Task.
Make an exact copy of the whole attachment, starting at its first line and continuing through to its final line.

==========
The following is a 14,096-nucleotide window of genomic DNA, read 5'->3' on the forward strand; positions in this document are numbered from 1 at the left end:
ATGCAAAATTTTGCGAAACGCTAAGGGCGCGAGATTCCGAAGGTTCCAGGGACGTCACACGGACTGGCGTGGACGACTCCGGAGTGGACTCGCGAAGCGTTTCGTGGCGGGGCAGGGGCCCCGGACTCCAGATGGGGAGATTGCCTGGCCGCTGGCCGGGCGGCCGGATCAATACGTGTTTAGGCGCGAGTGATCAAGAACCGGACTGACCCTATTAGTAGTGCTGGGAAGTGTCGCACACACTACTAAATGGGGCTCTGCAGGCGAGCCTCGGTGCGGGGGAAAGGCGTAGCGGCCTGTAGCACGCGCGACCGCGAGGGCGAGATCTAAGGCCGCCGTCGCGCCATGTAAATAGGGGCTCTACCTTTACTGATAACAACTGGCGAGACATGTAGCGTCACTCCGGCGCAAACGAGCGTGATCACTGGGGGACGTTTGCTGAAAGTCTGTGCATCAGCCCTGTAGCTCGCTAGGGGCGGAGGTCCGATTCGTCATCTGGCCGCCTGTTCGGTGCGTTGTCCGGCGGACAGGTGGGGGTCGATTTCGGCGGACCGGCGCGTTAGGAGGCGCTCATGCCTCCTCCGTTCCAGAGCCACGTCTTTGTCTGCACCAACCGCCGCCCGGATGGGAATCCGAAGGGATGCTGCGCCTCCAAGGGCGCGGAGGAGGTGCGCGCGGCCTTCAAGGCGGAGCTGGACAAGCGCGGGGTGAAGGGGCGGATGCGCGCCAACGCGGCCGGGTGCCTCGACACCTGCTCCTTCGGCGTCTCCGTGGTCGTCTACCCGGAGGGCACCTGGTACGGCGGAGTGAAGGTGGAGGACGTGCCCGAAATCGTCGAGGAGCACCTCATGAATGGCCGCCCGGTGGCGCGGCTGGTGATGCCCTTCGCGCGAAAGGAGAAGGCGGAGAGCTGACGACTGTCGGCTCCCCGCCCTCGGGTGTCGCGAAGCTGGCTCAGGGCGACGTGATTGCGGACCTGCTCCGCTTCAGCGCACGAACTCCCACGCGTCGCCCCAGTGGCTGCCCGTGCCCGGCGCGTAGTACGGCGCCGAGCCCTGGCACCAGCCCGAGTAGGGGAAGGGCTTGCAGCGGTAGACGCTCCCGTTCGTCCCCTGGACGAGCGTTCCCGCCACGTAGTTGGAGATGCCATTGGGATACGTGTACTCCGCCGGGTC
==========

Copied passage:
The following is a 14,096-nucleotide window of genomic DNA, read 5'->3' on the forward strand; positions in this document are numbered from 1 at the left end:
ATGCAAAATTTTGCGAAACGCTAAGGGCGCGAGATTCCGAAGGTTCCAGGGACGTCACACGGACTGGCGTGGACGACTCCGGAGTGGACTCGCGAAGCGTTTCGTGGCGGGGCAGGGGCCCCGGACTCCAGATGGGGAGATTGCCTGGCCGCTGGCCGGGCGGCCGGATCAATACGTGTTTAGGCGCGAGTGATCAAGAACCGGACTGACCCTATTAGTAGTGCTGGGAAGTGTCGCACACACTACTAAATGGGGCTCTGCAGGCGAGCCTCGGTGCGGGGGAAAGGCGTAGCGGCCTGTAGCACGCGCGACCGCGAGGGCGAGATCTAAGGCCGCCGTCGCGCCATGTAAATAGGGGCTCTACCTTTACTGATAACAACTGGCGAGACATGTAGCGTCACTCCGGCGCAAACGAGCGTGATCACTGGGGGACGTTTGCTGAAAGTCTGTGCATCAGCCCTGTAGCTCGCTAGGGGCGGAGGTCCGATTCGTCATCTGGCCGCCTGTTCGGTGCGTTGTCCGGCGGACAGGTGGGGGTCGATTTCGGCGGACCGGCGCGTTAGGAGGCGCTCATGCCTCCTCCGTTCCAGAGCCACGTCTTTGTCTGCACCAACCGCCGCCCGGATGGGAATCCGAAGGGATGCTGCGCCTCCAAGGGCGCGGAGGAGGTGCGCGCGGCCTTCAAGGCGGAGCTGGACAAGCGCGGGGTGAAGGGGCGGATGCGCGCCAACGCGGCCGGGTGCCTCGACACCTGCTCCTTCGGCGTCTCCGTGGTCGTCTACCCGGAGGGCACCTGGTACGGCGGAGTGAAGGTGGAGGACGTGCCCGAAATCGTCGAGGAGCACCTCATGAATGGCCGCCCGGTGGCGCGGCTGGTGATGCCCTTCGCGCGAAAGGAGAAGGCGGAGAGCTGACGACTGTCGGCTCCCCGCCCTCGGGTGTCGCGAAGCTGGCTCAGGGCGACGTGATTGCGGACCTGCTCCGCTTCAGCGCACGAACTCCCACGCGTCGCCCCAGTGGCTGCCCGTGCCCGGCGCGTAGTACGGCGCCGAGCCCTGGCACCAGCCCGAGTAGGGGAAGGGCTTGCAGCGGTAGACGCTCCCGTTCGTCCCCTGGACGAGCGTTCCCGCCACGTAGTTGGAGATGCCATTGGGATACGTGTACTCCGCCGGGTC